Edward Nelson

Personal Finance, Retirement, Investing
“Edward Nelson, Financial Planner at Clear Trace Financial, provides financial and business advice without any commissions to his clients, ensuring their results are unbiased.”

Clear Trace, LLC

Job Title:



Edward (Ed) Nelson graduated from Bellarmine University (Cum Laude) with a degree in Business and Fine Art. After several years in private industry and as a management consultant for PricewaterhouseCoopers, he pursued his Chartered Financial  Consultant education through The American College. His desire to help families that traditional advisors and large firms ignore lead him to found Clear Trace, LLC. The firm is a Registered Investment Advisor, providing services as a fiduciary.

Ed is a fee-only financial planner to individuals and small to medium sized businesses. His practice is built around a fiduciary standard--his client's interest comes before anything else. Ed's background in technology also ensures that his customers are utilizing technology to its fullest. Part of Ed's practice includes performing as a Personal Financial Counselor to U.S. military members and families through Zeiders Enterprises, Inc. He enjoys supporting U.S. troops in their service and sacrifices for our country.

Ed has his ChFC, CPIM and CDP Certifications. He resides in the Louisville, Kentucky area.


BSBA, Business, Bellarmine University

CRD Number:


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Most Helpful
    Investing, Choosing an Advisor
Can you explain why a live advisor is a better option for financial advice than a low-fee, low-minimum automated advisory service?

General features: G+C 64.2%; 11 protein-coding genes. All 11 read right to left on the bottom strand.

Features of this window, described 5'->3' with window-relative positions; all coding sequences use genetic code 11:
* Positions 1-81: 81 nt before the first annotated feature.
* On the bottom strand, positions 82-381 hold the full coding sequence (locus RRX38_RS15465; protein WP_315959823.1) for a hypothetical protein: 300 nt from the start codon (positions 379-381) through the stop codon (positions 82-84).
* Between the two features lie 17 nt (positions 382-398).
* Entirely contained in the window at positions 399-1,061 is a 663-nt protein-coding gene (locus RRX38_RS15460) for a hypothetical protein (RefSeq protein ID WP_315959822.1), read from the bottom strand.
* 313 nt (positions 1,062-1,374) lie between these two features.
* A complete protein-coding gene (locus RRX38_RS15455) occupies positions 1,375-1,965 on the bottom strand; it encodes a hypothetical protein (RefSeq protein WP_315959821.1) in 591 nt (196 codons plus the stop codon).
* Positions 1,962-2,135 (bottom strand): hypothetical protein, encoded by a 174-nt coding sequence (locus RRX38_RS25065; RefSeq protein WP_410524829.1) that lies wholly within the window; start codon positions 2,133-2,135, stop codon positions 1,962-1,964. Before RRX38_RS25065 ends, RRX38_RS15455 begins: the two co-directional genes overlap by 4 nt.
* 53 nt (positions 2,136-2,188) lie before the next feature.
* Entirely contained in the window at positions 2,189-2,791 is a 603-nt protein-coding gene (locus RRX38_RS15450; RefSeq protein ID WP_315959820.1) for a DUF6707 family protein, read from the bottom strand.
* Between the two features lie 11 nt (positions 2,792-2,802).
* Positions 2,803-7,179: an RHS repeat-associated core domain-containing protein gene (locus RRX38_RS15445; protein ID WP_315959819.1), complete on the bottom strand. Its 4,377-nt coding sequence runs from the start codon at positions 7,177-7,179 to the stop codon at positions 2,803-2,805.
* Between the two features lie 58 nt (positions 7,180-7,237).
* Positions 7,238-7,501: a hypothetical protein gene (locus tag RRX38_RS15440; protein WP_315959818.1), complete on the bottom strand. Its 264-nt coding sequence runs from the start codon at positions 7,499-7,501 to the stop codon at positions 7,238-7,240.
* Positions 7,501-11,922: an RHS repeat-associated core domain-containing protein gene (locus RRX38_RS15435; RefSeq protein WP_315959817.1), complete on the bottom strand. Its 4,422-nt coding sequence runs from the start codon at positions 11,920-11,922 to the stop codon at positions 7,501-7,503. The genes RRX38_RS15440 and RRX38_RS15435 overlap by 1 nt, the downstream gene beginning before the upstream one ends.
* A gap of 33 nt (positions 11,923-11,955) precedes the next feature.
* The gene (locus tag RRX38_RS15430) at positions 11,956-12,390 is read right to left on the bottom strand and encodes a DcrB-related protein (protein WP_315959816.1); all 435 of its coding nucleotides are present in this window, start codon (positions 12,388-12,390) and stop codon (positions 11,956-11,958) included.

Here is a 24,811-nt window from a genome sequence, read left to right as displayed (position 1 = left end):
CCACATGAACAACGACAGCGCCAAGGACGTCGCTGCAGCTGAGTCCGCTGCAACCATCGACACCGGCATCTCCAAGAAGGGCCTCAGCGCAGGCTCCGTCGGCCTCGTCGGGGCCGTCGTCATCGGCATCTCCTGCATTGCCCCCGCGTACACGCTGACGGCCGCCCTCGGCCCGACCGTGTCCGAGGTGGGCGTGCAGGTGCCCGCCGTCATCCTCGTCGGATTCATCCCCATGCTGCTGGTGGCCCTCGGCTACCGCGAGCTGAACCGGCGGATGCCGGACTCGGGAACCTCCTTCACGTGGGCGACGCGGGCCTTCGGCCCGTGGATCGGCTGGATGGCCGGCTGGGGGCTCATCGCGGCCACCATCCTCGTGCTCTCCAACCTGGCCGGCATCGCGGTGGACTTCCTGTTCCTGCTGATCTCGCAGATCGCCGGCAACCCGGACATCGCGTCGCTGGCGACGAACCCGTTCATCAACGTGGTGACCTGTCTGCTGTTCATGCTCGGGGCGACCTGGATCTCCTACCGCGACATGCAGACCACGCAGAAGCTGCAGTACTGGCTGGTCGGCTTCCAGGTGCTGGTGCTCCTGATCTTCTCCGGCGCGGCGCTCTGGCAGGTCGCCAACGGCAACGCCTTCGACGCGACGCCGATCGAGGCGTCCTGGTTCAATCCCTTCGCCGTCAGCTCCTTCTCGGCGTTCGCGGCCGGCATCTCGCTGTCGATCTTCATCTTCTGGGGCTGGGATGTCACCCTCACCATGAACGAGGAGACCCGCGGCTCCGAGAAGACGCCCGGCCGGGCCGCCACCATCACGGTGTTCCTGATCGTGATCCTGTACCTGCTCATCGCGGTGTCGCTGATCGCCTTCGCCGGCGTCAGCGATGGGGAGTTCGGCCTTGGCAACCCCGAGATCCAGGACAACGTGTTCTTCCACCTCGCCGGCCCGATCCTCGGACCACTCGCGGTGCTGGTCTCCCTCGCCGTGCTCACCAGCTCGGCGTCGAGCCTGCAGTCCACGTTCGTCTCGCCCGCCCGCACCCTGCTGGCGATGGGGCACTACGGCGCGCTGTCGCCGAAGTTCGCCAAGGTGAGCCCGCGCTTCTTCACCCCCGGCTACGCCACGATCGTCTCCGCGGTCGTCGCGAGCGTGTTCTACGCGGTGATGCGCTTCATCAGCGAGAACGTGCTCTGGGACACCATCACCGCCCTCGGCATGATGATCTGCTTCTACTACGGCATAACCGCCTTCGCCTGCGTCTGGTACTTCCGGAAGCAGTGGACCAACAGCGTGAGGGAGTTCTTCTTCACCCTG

67% of people found this answer helpful

As "live" advisors, we are always trying to explain to consumers how the value we bring to the engagement is worthwhile. One of the first things I tell a prospect is that you cannot compare my fees with "advisor-like service" fees. They are not comparable. I also ask them whether they will determine value based upon some market return comparison. I explain that with the advent of cheap and free investment vehicles there is no reason to hire an advisor of ANY kind of you are only after some market comparison return---just buy the index and be happy.

So why hire a "live" advisor? Here are some of the things they bring that an "advisor-like services" cannot:

The question is, do you need professional help in order to design and stick to an effective financial plan? To some degree, this depends on your unique situation, but most will find that they are better off seeking the information, expertise, experience, and discipline provided by a financial advisor.

Making quality financial decisions requires an ample commitment to learn and research. While the Internet's easy access to information has helped to make it feasible for individuals to independently manage their finances, the magnitude of investment skills and information that you need can be overwhelming. The financial world is filled with foreign concepts, esoteric language, legal rules, and difficult methodologies. Whether you want to develop a portfolio, plan for retirement, pay for college, or reach any other major lifetime goal, there are professionals who have spent their careers serving people with the same concern, and it is a good idea to take advantage of their experience.